If the number of 4 dan and stronger players is larger than the limits mentioned here then it is necessary to form a second supergroup. The details for this and the choice of which players go into the supergroup varies according to the tournament status (European; Toyota Tour and others). See separate documentation [Ref. 2, Ref. 3] for details.

Note 2: Toyota Tour tournaments [Ref. 3] specify McMahon bar populations of 10–12 players for a 5 round tournament, and 12–16 players for a 6 round tournament. If the population exceeds this, then the supergroup has 12 players for a 5 rounder, or 16 players for a 6 rounder.

A player who misses a round (with the tournament director’s consent) sleeps for that round. For the purpose of producing the pairing, a sleeping player is deemed to have achieved an average score for each round missed. In order to prevent biasing the draw by matching players who sleep, an extra McMahon point is awarded after every two rounds missed instead of a half point for every round missed.

In more important tournaments, players in the top McMahon group (or Supergroup if there is one) are not allowed to sleep for any round. Sleeping players who would be in the top group are removed by reducing their initial McMahon score by one or possibly two points. This prevents the lower group players from interfering with top group players in later rounds.

At the end of the tournament the player with the highest McMahon score is the winner. If more than one player has the same final McMahon score then the tie is resolved using either one or two tie-breaks (whether one or two are used depends on the tournament status—see separate documentation [Ref. 2, Ref. 3]). Several kinds of tie-breaks are in use and the following sections detail the calculations of these.

Note 3: In Toyota tour tournaments, the first tie-break is SOS and no other tie-break is applied.

CUSS is the sum over all rounds of the player’s individual McMahon score at the end of each round. This rewards the player for winning early in the tournament.

CUSP is the sum over all rounds of the player’s total winning points at the end of each round. Note that Winning points at any round is the total sum of wins and jigos and does not include free wins or points gained by sleepers.

If two players start off on the same McMahon score, and end up with the same CUSS (having played all games) then their CUSP will also be the same. This follows since at any round McMahon score is equal to initial McMahon score plus winning points up to that round. So one cannot use CUSS and CUSP as first and second level tie-breakers. CUSP is easy to calculate by hand and is recommended for use as the tie-breaker in small tournaments [Ref. 1].

SOS is the sum over all rounds of the final McMahon scores of the player’s opponents. For each round that the player sleeps add the player’s own initial McMahon score.

SOSOS is the sum over all rounds of the SOS scores (Section 5.3) of the player’s opponents. For each round that the player sleeps add the players own SOS.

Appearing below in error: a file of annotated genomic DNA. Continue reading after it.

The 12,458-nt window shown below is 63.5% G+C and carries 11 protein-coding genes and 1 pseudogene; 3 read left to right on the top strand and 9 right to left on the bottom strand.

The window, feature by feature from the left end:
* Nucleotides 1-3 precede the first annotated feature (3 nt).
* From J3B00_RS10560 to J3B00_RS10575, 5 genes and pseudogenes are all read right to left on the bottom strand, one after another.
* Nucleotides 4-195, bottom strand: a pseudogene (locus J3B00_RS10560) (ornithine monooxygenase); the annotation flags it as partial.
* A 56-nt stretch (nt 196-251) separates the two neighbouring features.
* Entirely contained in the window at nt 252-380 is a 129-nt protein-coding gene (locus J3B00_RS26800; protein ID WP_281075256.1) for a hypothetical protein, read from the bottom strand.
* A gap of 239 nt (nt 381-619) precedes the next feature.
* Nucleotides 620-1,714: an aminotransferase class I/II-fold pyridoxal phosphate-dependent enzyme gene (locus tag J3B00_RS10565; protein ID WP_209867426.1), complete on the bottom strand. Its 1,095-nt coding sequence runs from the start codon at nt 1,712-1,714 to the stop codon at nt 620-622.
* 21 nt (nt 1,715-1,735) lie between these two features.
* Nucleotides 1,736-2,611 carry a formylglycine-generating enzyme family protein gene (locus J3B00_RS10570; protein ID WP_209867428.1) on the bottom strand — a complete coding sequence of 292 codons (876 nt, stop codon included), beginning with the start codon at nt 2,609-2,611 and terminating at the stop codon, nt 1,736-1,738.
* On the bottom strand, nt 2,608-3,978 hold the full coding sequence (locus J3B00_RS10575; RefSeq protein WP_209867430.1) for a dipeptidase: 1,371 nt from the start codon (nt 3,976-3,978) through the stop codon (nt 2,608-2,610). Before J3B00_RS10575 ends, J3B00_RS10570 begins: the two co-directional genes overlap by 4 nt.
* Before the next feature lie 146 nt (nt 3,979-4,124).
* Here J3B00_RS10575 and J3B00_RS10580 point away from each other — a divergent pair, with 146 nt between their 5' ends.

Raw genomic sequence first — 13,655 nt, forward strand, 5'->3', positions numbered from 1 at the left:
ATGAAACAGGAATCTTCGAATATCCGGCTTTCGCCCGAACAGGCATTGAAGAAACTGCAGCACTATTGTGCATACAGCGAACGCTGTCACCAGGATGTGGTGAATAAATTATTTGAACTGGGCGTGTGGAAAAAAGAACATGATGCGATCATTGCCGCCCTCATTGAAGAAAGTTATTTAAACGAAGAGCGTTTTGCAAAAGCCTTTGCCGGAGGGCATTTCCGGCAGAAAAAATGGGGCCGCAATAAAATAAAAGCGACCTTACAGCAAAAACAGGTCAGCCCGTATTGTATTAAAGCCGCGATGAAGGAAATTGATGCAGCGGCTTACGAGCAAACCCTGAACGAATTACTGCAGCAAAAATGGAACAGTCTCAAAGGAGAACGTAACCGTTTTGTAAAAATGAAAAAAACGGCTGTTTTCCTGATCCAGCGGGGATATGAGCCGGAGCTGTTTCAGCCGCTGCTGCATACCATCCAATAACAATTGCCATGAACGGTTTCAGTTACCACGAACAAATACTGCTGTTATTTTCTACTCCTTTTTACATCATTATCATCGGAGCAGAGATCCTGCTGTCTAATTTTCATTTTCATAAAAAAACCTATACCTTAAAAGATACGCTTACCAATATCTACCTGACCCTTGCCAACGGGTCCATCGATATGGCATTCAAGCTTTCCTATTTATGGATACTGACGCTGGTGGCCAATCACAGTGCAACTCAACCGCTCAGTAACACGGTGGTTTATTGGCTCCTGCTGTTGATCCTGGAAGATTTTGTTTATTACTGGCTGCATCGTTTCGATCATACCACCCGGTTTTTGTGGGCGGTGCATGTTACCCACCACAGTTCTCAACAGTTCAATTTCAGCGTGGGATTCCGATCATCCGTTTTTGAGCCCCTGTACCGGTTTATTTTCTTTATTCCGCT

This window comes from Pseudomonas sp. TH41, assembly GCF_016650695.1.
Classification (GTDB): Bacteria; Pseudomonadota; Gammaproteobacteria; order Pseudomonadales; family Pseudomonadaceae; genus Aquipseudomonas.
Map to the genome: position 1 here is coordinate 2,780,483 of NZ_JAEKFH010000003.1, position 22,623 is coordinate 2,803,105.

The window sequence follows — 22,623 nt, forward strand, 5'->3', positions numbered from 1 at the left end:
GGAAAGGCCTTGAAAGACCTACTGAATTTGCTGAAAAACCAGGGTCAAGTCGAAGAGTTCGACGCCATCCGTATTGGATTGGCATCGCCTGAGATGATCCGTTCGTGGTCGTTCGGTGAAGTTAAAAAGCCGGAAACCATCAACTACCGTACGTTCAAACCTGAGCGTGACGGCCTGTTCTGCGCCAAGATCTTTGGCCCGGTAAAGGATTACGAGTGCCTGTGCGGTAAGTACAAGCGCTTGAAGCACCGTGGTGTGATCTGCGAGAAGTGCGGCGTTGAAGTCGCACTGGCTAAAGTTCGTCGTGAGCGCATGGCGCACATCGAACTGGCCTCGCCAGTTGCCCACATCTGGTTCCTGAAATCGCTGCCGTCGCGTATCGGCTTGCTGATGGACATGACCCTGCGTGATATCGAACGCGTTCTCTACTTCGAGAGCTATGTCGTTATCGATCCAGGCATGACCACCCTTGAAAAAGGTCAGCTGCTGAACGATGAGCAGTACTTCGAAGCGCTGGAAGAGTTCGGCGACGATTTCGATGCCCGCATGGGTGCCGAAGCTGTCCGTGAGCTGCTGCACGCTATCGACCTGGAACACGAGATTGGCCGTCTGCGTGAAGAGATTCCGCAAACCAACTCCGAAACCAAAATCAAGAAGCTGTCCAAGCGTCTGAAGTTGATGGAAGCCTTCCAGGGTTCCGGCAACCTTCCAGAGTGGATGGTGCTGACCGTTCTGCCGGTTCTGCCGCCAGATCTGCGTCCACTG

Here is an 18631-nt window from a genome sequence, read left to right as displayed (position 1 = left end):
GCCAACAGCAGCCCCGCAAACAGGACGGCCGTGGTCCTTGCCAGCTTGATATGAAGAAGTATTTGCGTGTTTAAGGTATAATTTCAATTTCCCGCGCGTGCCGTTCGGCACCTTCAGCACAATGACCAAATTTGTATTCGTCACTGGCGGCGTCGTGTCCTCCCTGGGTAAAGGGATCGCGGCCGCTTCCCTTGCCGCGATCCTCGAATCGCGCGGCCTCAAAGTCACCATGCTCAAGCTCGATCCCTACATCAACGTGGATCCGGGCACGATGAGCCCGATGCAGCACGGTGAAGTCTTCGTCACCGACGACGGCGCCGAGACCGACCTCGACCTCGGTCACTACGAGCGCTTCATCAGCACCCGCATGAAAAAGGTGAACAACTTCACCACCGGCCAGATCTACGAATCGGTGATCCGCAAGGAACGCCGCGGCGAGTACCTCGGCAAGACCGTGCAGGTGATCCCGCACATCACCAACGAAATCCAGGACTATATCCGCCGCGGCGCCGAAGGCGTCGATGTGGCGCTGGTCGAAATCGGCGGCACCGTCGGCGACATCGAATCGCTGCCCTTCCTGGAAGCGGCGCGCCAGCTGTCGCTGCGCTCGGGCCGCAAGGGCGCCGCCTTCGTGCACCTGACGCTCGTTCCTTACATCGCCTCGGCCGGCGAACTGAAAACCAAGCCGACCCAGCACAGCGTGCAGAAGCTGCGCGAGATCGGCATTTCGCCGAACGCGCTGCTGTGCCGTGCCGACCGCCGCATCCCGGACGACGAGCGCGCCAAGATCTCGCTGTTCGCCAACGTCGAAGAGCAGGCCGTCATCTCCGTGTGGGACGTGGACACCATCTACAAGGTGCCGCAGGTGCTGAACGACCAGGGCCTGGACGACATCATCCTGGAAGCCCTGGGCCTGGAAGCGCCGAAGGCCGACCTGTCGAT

SODOS is the sum of the final McMahon scores of the player’s opponents in those rounds that the player won. For each free win add the player’s own initial McMahon score. For each jigo add one half the McMahon score of the opponent.

Note 4: There is a serious flaw associated with the concept of SODOS.

It has been mentioned in Section 4 that different organisations may choose different origins for the McMahon scale. Nevertheless we would expect that the pairing and ranking process should be independent of the (completely arbitrary McMahon origin).

For example a McMahon score in the Zero Shodan scale is converted to the Zero 20 Kyu scale simply by adding 20 to the score. So the ordering by McMahon score is indeed independent of the origin. For CUSS, one is summing McMahon scores over a fixed number of rounds `N`, so the conversion is:

`CUSS _{Zero 20 kyu}` =

and again the ordering of players within a McMahon group is unaffected by the shift in origin. The same argument applies to SOS and SOSOS as we are adding the McMahon scores of all opponents shifted by the same amount.

However for SODOS we are not summing over all opponents, only over those that have been defeated. So the offset for different players will vary, depending on the number `D` of defeated players:

`SODOS _{Zero 20 kyu}` =

In this case ones position in the rank list will vary depending on which particular McMahon origin has been selected—the ordering is not invariant!

This happens for example when two players are initially one point apart; the weaker wins one more game than the stronger; and ends up having the same McMahon score and same SOS, but a lower SODOS. When converting as above, the weaker gains 20 extra points through having an extra win and may then end up above the stronger.

For this reason we strongly recommend that SODOS is not used as a tie-break.

The pairing method tries to pair players in the same McMahon group, but this aim could be frustrated because either the group is odd or because the only available opponents for a player come from different McMahon groups.